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Another thing to check, if she has a combi boiler vented through the roof, check the flue. It may not be secured correctly and started to leak inside the roof space! 

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Age of the property? Roofing felts of bitumen/plastic variety sweat badly ( remember that Geoff Capes advert where he is sitting on a piece of felt or something like that) 

Replacement is the ideal, but failing that then plenty of soffit ventilation, dry ridge system and create a secondary vapour barrier using a multi layer foil or something- this creates a vented void and helps.

Reroofing with a breathable felt is the ideal solution, but expensive.

 

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After years of trying to sort mine out the only thing that stopped it was replacing the sarking felt.

I fitted sottit vents all round, put large air vents in the gables for a through draght, made sure the insulation was well back from the edges, fitted plastic vents between the sarking joints to improve air flow. Considered fitting a fan to move the air around and possibly venting the ridge tiles.

My house has very little head room, infact I can only just kneel up in the centre and what happens in winter is the frost forms inside on the felt and melts during the day. If its not windy then its shower time.

My working solution was to cut the old felt out leaving about 2" on each side of the roof timbers about two 3rds down and screw some 1/2" batterns to the sides with roofing membrane between them. Not a prety job but it worked.

cGjcaZs.jpg

O9mC0yQ.jpg

dV2hNvc.jpg

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57 minutes ago, bear-uk said:

After years of trying to sort mine out the only thing that stopped it was replacing the sarking felt.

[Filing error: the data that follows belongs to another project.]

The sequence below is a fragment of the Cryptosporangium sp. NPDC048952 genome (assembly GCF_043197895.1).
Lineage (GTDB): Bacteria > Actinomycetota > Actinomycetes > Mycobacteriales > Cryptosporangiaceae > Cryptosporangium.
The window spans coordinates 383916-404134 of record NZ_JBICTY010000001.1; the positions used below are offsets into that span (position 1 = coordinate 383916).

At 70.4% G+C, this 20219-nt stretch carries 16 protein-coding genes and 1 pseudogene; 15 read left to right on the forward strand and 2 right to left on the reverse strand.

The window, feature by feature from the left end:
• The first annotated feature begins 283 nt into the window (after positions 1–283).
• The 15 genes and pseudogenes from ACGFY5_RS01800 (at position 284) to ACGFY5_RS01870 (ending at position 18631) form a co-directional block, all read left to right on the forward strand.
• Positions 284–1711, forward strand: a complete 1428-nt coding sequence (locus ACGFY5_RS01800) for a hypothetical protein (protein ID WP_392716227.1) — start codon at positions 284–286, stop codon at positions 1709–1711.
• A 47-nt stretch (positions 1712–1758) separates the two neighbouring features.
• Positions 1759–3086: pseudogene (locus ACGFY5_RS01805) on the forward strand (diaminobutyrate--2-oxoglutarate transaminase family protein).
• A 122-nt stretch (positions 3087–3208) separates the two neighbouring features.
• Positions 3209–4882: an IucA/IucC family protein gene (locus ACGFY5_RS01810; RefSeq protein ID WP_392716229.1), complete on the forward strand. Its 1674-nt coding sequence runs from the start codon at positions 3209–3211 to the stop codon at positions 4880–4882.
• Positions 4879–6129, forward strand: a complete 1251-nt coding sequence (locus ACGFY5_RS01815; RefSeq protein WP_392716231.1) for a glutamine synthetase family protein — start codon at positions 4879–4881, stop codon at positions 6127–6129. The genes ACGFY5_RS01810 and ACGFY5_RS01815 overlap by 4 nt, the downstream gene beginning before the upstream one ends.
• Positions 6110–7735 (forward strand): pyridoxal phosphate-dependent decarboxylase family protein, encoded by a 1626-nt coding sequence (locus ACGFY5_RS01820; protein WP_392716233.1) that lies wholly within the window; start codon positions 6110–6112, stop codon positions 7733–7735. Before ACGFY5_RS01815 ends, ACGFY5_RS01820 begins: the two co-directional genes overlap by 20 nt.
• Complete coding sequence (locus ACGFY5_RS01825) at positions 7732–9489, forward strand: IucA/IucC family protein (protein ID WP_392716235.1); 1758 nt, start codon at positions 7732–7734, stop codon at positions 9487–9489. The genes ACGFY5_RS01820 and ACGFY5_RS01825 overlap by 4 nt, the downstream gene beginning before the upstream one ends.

I fitted sottit vents all round, put large air vents in the gables for a through draght, made sure the insulation was well back from the edges, fitted plastic vents between the sarking joints to improve air flow. Considered fitting a fan to move the air around and possibly venting the ridge tiles.

My house has very little head room, infact I can only just kneel up in the centre and what happens in winter is the frost forms inside on the felt and melts during the day. If its not windy then its shower time.

My working solution was to cut the old felt out leaving about 2" on each side of the roof timbers about two 3rds down and screw some 1/2" batterns to the sides with roofing membrane between them. Not a prety job but it worked.

cGjcaZs.jpg

O9mC0yQ.jpg

dV2hNvc.jpg

Yes, you have done the correct thing to improve the roof space ventilation. The original sparking is the old BB747 type 1f. Non-breathable, which was fine when the house was built but with increased roof space insulation extra ventilation is required.

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Its been dry now for 3 years so definatley working. I could go down another meter but it gets harder to fit. The side batterns are the strips of wood that are fitted between the long lenghts at the woodyard for airflow. And free as normally scrap.

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On 02/12/2019 at 23:26, Shufti said:

If you have any water tanks, check they are not warm/hot .

If so you have heating fault.

HTH

This is first thing to check